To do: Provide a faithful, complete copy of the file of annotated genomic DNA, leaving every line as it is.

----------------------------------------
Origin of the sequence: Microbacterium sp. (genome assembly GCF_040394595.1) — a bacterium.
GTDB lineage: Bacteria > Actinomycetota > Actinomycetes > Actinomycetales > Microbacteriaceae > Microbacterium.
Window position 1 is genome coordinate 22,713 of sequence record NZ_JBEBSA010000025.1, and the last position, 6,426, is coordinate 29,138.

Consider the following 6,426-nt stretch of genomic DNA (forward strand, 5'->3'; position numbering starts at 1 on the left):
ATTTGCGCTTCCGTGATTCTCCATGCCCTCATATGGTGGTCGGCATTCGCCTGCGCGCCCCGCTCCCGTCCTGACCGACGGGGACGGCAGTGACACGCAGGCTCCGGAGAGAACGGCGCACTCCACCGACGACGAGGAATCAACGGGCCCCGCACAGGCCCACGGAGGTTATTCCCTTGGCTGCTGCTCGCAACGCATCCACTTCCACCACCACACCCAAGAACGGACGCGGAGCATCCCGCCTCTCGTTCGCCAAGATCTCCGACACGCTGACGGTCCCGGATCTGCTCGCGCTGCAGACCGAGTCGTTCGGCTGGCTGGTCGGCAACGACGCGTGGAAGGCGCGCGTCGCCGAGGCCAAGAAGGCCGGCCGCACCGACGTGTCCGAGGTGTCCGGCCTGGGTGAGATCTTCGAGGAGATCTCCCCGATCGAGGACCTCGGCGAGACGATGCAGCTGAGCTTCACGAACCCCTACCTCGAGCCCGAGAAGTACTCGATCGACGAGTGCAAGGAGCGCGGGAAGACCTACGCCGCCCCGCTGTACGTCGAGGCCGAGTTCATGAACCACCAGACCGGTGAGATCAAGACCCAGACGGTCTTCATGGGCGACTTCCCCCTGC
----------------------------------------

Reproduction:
Origin of the sequence: Microbacterium sp. (genome assembly GCF_040394595.1) — a bacterium.
GTDB lineage: Bacteria > Actinomycetota > Actinomycetes > Actinomycetales > Microbacteriaceae > Microbacterium.
Window position 1 is genome coordinate 22,713 of sequence record NZ_JBEBSA010000025.1, and the last position, 6,426, is coordinate 29,138.

Consider the following 6,426-nt stretch of genomic DNA (forward strand, 5'->3'; position numbering starts at 1 on the left):
ATTTGCGCTTCCGTGATTCTCCATGCCCTCATATGGTGGTCGGCATTCGCCTGCGCGCCCCGCTCCCGTCCTGACCGACGGGGACGGCAGTGACACGCAGGCTCCGGAGAGAACGGCGCACTCCACCGACGACGAGGAATCAACGGGCCCCGCACAGGCCCACGGAGGTTATTCCCTTGGCTGCTGCTCGCAACGCATCCACTTCCACCACCACACCCAAGAACGGACGCGGAGCATCCCGCCTCTCGTTCGCCAAGATCTCCGACACGCTGACGGTCCCGGATCTGCTCGCGCTGCAGACCGAGTCGTTCGGCTGGCTGGTCGGCAACGACGCGTGGAAGGCGCGCGTCGCCGAGGCCAAGAAGGCCGGCCGCACCGACGTGTCCGAGGTGTCCGGCCTGGGTGAGATCTTCGAGGAGATCTCCCCGATCGAGGACCTCGGCGAGACGATGCAGCTGAGCTTCACGAACCCCTACCTCGAGCCCGAGAAGTACTCGATCGACGAGTGCAAGGAGCGCGGGAAGACCTACGCCGCCCCGCTGTACGTCGAGGCCGAGTTCATGAACCACCAGACCGGTGAGATCAAGACCCAGACGGTCTTCATGGGCGACTTCCCCCTGC